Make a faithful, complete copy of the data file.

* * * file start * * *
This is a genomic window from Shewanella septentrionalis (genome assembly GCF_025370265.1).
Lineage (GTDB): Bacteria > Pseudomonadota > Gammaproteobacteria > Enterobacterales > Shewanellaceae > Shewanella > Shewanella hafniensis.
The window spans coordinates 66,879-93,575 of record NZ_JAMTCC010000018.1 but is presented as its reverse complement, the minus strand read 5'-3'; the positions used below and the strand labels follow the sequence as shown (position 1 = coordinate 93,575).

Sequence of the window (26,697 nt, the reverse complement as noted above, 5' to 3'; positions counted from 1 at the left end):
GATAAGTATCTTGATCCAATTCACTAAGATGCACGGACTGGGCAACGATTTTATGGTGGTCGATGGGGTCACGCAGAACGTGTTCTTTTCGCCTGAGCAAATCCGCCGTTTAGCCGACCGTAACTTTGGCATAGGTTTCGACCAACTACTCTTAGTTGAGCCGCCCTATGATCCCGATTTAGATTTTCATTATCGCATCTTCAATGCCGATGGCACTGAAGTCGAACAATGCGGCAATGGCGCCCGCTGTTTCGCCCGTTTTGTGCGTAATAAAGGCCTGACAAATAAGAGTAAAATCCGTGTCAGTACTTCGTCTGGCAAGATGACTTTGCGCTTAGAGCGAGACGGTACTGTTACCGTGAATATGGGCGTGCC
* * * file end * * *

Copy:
This is a genomic window from Shewanella septentrionalis (genome assembly GCF_025370265.1).
Lineage (GTDB): Bacteria > Pseudomonadota > Gammaproteobacteria > Enterobacterales > Shewanellaceae > Shewanella > Shewanella hafniensis.
The window spans coordinates 66,879-93,575 of record NZ_JAMTCC010000018.1 but is presented as its reverse complement, the minus strand read 5'-3'; the positions used below and the strand labels follow the sequence as shown (position 1 = coordinate 93,575).

Sequence of the window (26,697 nt, the reverse complement as noted above, 5' to 3'; positions counted from 1 at the left end):
GATAAGTATCTTGATCCAATTCACTAAGATGCACGGACTGGGCAACGATTTTATGGTGGTCGATGGGGTCACGCAGAACGTGTTCTTTTCGCCTGAGCAAATCCGCCGTTTAGCCGACCGTAACTTTGGCATAGGTTTCGACCAACTACTCTTAGTTGAGCCGCCCTATGATCCCGATTTAGATTTTCATTATCGCATCTTCAATGCCGATGGCACTGAAGTCGAACAATGCGGCAATGGCGCCCGCTGTTTCGCCCGTTTTGTGCGTAATAAAGGCCTGACAAATAAGAGTAAAATCCGTGTCAGTACTTCGTCTGGCAAGATGACTTTGCGCTTAGAGCGAGACGGTACTGTTACCGTGAATATGGGCGTGCC